Not really, and there’s no smoke. I am a suggesting a foundation to SocialHub, nothing more nothing less. So consider this bulb:

  • The anode at the bottom is the Foundation
  • It feeds energy into the next ‘layer’, the SocialHub community
  • SocialHub members with knowledge gained through their collaboration, shine brilliant light into the Fedi through their apps.

There’s no direct influence on the fedi. Want to benefit from the foundation? Please join SocialHub and participate.

On Q1: We empower the devs directly. This forum contains tons of never addressed open issues, as no one has time for them. Meanwhile everyone goes their own way in their own issue tracker, and whatever chat app they use. The standardization track grinds really slowly, community doesn’t grow, new devs have a horrible time, and even existing devs are wasting time reinventing wheels (looking in other codebases, for instance).

On Q2: This whole conversation is already happening in plain site, and I am tooting about it. The foundation itself can also operate fully in the open. I don’t see a reason why there should be hidden agenda’s. Though maybe some things are trust-level-2 membership-only, just as they are now on this forum (i.e. the Wellbeing group access).

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IMO this is where we’re currently failing. Intead of focusing on the self-reflecting circle of developers, who are already sufficiently diverse and not aligned – everybody seems to have taken a part of the territory in the form of apps (pictures, videos, links, etc.) and converging towards my-app-is-doing-it-all, instead, we should look in the mirror and figure that most of the people here are white males sitting in comfortable chairs ; and do something to change this. We already started by inviting non-technicians (related to academy or policy) but it is very insufficient. What would make this community inviting to oppressed groups, that would empower them? This is the main issue I’m trying to figure out if I really want to bring a satisfactory response to this question.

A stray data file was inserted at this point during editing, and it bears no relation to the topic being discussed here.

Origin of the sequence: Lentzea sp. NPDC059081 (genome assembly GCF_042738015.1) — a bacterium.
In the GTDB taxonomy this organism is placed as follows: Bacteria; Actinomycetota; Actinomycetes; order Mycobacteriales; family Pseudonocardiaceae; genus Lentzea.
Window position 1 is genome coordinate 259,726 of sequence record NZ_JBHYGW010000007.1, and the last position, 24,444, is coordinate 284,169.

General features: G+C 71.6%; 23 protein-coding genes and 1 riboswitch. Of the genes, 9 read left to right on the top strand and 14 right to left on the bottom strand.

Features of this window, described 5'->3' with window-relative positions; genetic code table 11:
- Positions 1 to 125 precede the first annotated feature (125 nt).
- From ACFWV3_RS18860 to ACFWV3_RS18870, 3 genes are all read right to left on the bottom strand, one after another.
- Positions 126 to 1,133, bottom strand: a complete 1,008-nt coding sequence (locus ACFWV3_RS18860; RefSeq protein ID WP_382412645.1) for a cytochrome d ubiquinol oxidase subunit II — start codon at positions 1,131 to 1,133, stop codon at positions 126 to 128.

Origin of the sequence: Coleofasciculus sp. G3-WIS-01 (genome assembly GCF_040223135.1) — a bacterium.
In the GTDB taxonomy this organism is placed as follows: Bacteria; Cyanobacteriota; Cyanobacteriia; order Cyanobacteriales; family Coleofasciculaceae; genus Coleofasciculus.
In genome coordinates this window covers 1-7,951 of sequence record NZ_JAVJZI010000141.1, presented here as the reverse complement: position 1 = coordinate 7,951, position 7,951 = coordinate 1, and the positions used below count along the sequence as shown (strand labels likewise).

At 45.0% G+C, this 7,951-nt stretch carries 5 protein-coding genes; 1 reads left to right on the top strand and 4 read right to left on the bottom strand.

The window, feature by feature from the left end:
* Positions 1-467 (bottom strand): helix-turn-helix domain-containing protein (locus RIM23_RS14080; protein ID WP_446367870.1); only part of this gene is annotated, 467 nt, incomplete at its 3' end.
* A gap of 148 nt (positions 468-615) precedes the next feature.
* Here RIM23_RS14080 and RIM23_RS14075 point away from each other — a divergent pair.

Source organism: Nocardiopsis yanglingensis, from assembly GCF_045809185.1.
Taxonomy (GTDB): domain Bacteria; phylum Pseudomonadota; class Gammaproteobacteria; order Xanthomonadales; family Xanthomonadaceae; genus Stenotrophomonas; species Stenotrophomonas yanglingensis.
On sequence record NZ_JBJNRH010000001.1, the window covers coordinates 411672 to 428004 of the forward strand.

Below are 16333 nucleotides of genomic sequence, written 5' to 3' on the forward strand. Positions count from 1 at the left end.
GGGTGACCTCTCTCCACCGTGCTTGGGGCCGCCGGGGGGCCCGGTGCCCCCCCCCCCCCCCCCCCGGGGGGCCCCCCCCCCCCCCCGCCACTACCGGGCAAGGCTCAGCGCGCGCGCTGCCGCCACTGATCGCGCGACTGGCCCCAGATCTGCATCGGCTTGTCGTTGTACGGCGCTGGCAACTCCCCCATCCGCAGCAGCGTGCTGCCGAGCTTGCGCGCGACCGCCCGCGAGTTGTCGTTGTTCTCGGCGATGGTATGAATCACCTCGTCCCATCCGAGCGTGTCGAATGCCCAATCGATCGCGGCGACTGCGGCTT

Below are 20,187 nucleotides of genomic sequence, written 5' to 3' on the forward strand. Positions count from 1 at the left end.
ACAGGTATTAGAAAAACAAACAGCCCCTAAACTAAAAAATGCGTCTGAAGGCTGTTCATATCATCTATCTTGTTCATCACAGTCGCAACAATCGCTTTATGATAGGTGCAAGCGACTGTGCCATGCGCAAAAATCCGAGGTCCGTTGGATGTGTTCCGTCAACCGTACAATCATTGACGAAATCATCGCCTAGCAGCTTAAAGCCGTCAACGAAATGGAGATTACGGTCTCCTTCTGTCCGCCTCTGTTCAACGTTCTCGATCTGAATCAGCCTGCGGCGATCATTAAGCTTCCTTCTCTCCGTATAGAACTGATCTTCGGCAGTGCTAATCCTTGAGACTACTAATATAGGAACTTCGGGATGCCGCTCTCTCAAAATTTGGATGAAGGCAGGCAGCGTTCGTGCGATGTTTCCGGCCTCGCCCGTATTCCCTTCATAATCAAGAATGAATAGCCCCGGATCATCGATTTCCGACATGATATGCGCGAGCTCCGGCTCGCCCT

Ongoing conversation is crucial to this process, isn’t it?



+100 here. My perception is that most ppl see the community forum here as a place where sometimes an interesting question comes in, or a nice event is organised, but not as the essential place where we work towards the next-gen versions of the technology + standards that all federated apps are ultimately standing on, and there’s a blindness to the fact that active participation here is ultimately a win-win for everyone, including for your own project.

Other than that I, of course, wholly agree that we should strive to empower any oppressed group. But in general I’d say this means we should be open and embracing to anyone and encourage them to participate, no matter what their background is (as long as they are adhering to our code of ethics policy, being the only condition).

We are a humane technology group, as I see it. So when it comes to oppressed groups we can specifically address topics to solving problems these groups have to deal with. And we should very explicitly advocate for oppressed groups and people to join our community. Joining should be in their interest, and after all they know the problem space best.

Problems like: how can we avoid toxicity to arise, how can we suppress it, how can we protect people from it. But also: how can we facilitate people that are not as highly educated, are lacking financial means to e.g. self-host infrastructure, help them set up organization and target non-English speaking regions of the world. And too: Help those that do not have the same freedoms we have, e.g. living in authoritarian regimes, or cultures where their being different is frowned upon. Etcetera.

nice discussion, I only wanted to add a fez notes, first while I really like the idea of a foundation, I think any discussion of it should be happening collectively and in this thread I mainly see the contribution of one person. To have any validity this idea should have more input, as chances are that many preople here have a lot of experience in groups and knowledge about organisational models.

Secondly my feeling is there are a lot of assumptions this post is starting from and I do not see them as obvious:

I understand this is second degree however I still I think it is a very strange assumption, first you assume that all people here are “devs” whatever that means.